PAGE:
📸 Hadrosaur paleoart
By the end of the Age of Dinosaurs, life had begun to stagnate, struggling under the climate change wrought by the volcanic Deccan Traps. But among the dinosaur clade’s many evolutionary branches, there were some that continued to strive. The duck-billed Hadrosaurs had a worldwide distribution, extending into desert wastes and freezing arctic environments. Wherever they went, they relied on an efficient grazing style, using their many teeth to process all kinds of plant material. With these attributes, Hadrosaurs staked a claim to the Late Cretaceous, a fascinating bookend to the end of the dinosaurs.
📸 Edmontosaurus annectens skull
Hadrosaurs have an extensive fossil record, with the majority of species under the Hadrosauridae family having complete skulls. It is with these skulls that the dinosaur family can be identified, specifically its duck-bill shape. This elongated rostral bone housed the dinosaur’s dental battery, with each tooth stocked with up to five replacements. With their hundreds of teeth, these herbivores were able to grind through all manner of plant material, including twigs, berries, and even rotten wood. This grazing style of eating was supported by Hadrosaurs’ hooved, often quadruped posture, a result of the dinosaur’s missing manual digit I, another identifying feature. Other species could stand bipedally for a browsing eating style, securing higher food sources that competitors could not reach.
📸 Hadrosaur's evolutionary branches
Studies of bone density have shown that these voracious eaters continued to grow throughout their lives. This was a common characteristic of dinosaurs, but Hadrosaurs grew faster and reached maturity sooner than predatory species, suggesting a possible survival strategy to outgrow their predators. For example, Hypacrosaurus, a striking member of the cranial crest-bearing lambeosaurine Hadrosaurs, typically topped out at 30 ft (9 m) in length. This is just shy of a full-grown Tyrannosaurus rex, but unlike the fearsome theropod, Hypacrosaurus reached maturity in just 10 years whereas the Tyrant Lizard took nearly three times as long to reach that size.
📸 Sources of Edmontosaurus specimens. (source: Chinsamy paper)
The extent of the Hadrosaur fossil record testifies to the many environments the dinosaur lived in, with remains found across the Americas, Europe, and Asia. They were even at home in polar environments. A 2012 study compared Edmontosaurus fossils from Alaska’s Prince Creek Formation against the Horseshoe Canyon Formation in Alberta. In the polar specimens, the Edmonotosaurus fossils showed evidence of cyclical changes in the bone’s blood vessels, suggesting seasonal adaptations to one location, as opposed to migration to warmer climates. Even during a harsh winter, Hadrosaurs were able to thrive.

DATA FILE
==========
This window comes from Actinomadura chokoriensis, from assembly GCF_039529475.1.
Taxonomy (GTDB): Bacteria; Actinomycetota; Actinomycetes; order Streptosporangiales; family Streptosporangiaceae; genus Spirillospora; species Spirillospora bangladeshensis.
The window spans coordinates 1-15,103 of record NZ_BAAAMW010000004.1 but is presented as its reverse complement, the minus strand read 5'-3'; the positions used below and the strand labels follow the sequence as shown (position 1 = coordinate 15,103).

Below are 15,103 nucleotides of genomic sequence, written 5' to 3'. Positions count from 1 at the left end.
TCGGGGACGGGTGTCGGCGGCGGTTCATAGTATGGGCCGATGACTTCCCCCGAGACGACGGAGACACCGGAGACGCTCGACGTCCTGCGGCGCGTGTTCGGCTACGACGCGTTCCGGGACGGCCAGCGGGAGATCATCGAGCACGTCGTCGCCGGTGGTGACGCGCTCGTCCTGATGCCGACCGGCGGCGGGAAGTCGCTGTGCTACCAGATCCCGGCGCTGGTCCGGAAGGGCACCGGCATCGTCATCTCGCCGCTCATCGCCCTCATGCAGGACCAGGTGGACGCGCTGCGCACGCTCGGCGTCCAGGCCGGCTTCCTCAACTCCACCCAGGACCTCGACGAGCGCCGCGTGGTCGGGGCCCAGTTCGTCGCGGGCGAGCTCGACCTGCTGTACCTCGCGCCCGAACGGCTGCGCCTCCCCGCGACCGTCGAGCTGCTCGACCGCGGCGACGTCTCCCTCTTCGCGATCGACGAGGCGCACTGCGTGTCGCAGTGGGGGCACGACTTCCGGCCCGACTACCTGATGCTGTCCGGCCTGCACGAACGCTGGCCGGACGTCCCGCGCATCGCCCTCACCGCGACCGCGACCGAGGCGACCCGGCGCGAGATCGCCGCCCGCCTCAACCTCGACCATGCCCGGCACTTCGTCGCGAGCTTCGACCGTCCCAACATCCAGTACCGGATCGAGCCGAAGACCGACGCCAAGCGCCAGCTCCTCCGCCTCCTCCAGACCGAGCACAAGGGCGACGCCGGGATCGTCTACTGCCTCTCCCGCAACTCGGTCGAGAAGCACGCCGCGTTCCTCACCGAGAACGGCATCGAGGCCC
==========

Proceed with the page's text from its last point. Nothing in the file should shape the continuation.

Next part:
Hadrosaurs’ discovery stems from two specimens, both identified by paleontologist Joseph Leidy. The first was a number of fossil teeth found by geologist Ferdinand V. Hayden in 1855 at the meeting point of Montana’s Judith and Missouri Rivers, later named by Leidy as Trachodon mirabilis. Three years later, another Hadrosaur fossil was pulled from a marl pit in Haddonfield, New Jersey, this specimen dubbed Hadrosaurus foulkii. Leidy believed that Hadrosaurs were aquatic feeders, their small teeth best suited to consuming watery plants. This view of Hadrosaurs held for decades, but later findings demonstrate just how extensive these herbivores’ distribution was.
📸 Dakota's skin impressions. (image credit: Kabacchi - Wikimedia)
Hadrosaurs are one of the rare dinosaurs to have a fossil record that includes soft tissue. Dakota, an Edmontosaurus found in the Hell Creek Formation, was naturally mummified before fossilization, such that its skin and underlying muscle tissue has been preserved. A 2022 paper theorized that Dakota’s soft remains were fossilized because of scavenging by aquatic crocodyliforms that punctured holes in the Edmontosaurus’ carcass, allowing for decomposition gases and fluids to be released instead of corrupting the dinosaur’s remains. This theory is supported by the identifiable bite marks on the specimen, as well as Dakota’s deflated appearance.
📸 Paleoart by Heinrich Harder, 1916
📸 An Edmontosaurus ischium specimen
Mini Museum has authentic Hadrosaur fossils available from a variety of genera! These specimens are fossilized Edmontosaurus, Hypacrosaurus, and Maiasaura bones, which were recovered on private land in the western United States.
The specimen shown here is from an Edmontosaurus ischium, a hip bone that is used to classify dinosaurs into two main groups: the “lizard-hipped” saurischians and the “bird-hipped” ornithischians. Also available are fossil vertebrae from several genera and a smaller riker display case specimen!
Check out our full Hadrosaur fossil collection, with riker box specimens, plus several Edmonontosaurus, Hypacrosaurus, and Maiasaura showcase specimens! Explore the Hadrosaur collection here!
Brett-Surman MK, Farlow JOrville, Holtz TR. The Complete Dinosaur. 2nd ed. Indiana University Press; 2012.
Chinsamy, Anusuya, et al. “Hadrosaurs Were Perennial Polar Residents.” Anatomical Record (Hoboken, N.J. : 2007), vol. 295, no. 4, 2012, pp. 610–14, https://doi.org/10.1002/ar.22428.
Drumheller SK, Boyd CA, Barnes BMS, Householder ML. Biostratinomic alterations of an Edmontosaurus “mummy” reveal a pathway for soft tissue preservation without invoking “exceptional conditions.” PloS one. 2022;17(10):e0275240-e0275240. doi:10.1371/journal.pone.0275240
Eberth DA, Evans DC. Hadrosaurs. 1st ed. Indiana University Press; 2014.